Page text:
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Running Time:
1 hour, 34 minutes

Rating: PG-13 Parents Strongly Cautioned.

Rating Explanation:
for thematic material and violence/disturbing images

Jimmy's Buzz Guide Review:
An enjoyably creaky, old-fashioned, horror thriller.

Additional Info:
Extra DVD Features:
Inside The Perfect Thriller: Making The Woman In Black; No Fear: Daniel Radcliffe as Arthur Kipps CAST:
Daniel Radcliffe ... Arthur Kipps
Ciaran Hinds ... Daily
Janet McTeer ... Mrs. Daily
Liz White ... Jennet
Roger Allam ... Mr. Bentley



The Woman in Black
  The Woman in Black A down-on-his-luck London lawyer, Arthur Kipps (Daniel Radcliffe) is sent to the outskirts of England to clean up the messy estate of a recently deceased client. There, he learns of the area's terrible curse and the title figure, who seems to be behind a rash of unexplained killings.

Many of the local villagers believe that Eel Marsh House is possessed with the spirit of a diabolical dead woman whose sudden appearances portend the death of one (or more) of their children. No one, not town lawyer Mr. Jerome (Tim McMullan) or the local pub owners, has avoided her wrath. Even the area's wealthiest land owner, Sam Daily (Ciarán Hinds) and his wife (Janet McTeer) lost their son. So when the recently widowed Arthur Kripps shows up, he is immediately met with suspicion. While working in the dilapidated house, he hears and sees things that convince him the legends are true...and, indeed, more bodies begin to pile up. Eventually, Kripps discovers a shocking truth behind the spirit's motives, and thinks he may have a solution to the senseless scourge that seems to be affecting them all.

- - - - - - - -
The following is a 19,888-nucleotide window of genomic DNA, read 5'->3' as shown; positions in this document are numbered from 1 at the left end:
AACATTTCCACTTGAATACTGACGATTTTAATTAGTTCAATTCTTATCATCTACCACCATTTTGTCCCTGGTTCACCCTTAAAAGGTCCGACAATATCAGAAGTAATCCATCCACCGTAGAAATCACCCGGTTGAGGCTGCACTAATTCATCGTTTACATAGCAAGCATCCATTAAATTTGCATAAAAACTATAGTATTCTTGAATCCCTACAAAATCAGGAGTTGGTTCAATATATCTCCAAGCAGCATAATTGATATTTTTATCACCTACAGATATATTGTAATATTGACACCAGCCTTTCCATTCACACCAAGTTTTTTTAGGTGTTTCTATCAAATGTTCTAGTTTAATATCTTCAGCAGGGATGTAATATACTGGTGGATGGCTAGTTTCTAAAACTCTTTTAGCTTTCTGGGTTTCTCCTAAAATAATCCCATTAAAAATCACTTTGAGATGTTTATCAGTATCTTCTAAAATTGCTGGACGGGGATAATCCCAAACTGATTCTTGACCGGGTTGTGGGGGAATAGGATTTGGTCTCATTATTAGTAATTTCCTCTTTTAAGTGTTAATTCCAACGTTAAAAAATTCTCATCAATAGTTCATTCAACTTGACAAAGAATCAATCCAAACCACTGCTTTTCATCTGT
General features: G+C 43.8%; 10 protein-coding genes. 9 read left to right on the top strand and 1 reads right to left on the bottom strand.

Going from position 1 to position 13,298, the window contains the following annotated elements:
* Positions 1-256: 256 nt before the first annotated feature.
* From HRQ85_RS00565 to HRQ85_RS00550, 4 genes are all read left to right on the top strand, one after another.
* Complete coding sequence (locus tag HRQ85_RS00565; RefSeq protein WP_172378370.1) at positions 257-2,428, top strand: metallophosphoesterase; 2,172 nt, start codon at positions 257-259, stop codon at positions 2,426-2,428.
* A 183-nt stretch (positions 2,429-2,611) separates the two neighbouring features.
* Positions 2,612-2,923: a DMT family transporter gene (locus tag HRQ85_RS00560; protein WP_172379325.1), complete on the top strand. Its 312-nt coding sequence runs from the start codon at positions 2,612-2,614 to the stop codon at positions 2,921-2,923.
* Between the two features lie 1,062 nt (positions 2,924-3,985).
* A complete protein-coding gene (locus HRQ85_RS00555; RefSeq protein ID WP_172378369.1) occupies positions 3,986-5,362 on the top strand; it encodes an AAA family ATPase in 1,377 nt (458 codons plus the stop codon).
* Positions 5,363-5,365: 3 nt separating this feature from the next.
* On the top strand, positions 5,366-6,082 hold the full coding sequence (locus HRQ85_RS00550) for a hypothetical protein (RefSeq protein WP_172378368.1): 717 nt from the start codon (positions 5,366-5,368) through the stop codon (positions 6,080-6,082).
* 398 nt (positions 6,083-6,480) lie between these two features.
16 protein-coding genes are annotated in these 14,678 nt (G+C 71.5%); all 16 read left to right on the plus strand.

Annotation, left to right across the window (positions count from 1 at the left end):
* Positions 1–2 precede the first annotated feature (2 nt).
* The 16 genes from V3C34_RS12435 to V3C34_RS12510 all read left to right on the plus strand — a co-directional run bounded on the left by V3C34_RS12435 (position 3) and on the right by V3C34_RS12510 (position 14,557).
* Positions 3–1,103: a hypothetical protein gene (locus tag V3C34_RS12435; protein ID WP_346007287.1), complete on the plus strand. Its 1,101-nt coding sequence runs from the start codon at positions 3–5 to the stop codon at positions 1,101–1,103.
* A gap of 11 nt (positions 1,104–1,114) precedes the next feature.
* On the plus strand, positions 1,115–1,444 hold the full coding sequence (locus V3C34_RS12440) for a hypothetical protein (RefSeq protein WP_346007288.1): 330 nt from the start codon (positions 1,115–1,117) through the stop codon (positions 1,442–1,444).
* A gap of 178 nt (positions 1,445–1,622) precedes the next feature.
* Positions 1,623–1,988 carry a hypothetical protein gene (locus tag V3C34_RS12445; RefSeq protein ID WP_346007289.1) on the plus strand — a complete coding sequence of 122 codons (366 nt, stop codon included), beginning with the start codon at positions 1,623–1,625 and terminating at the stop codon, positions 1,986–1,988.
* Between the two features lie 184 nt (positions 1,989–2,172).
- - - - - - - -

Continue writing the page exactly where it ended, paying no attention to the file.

Everything about The Woman in Black, from the careful direction by James Watkins ("Eden Lake") to the solid script by Jane Goldman ("The Debt") focuses on bringing old-fashioned fear factors back to an unsuspecting audience. As the mood darkens and the threat increases, an overall sense of dread sweeps them up in the unsuspecting horrors about to happen.

This is the kind of movie that gets under your skin and sends shivers up your spine, but in the end, the experience as a whole may not make all that much sense. For all his detective work, Kripps really never discovers a "cure," or a clear answer as to what really happened. In fact, the main purpose appears to be an overall feeling of unease, and that it accomplishes quite well.






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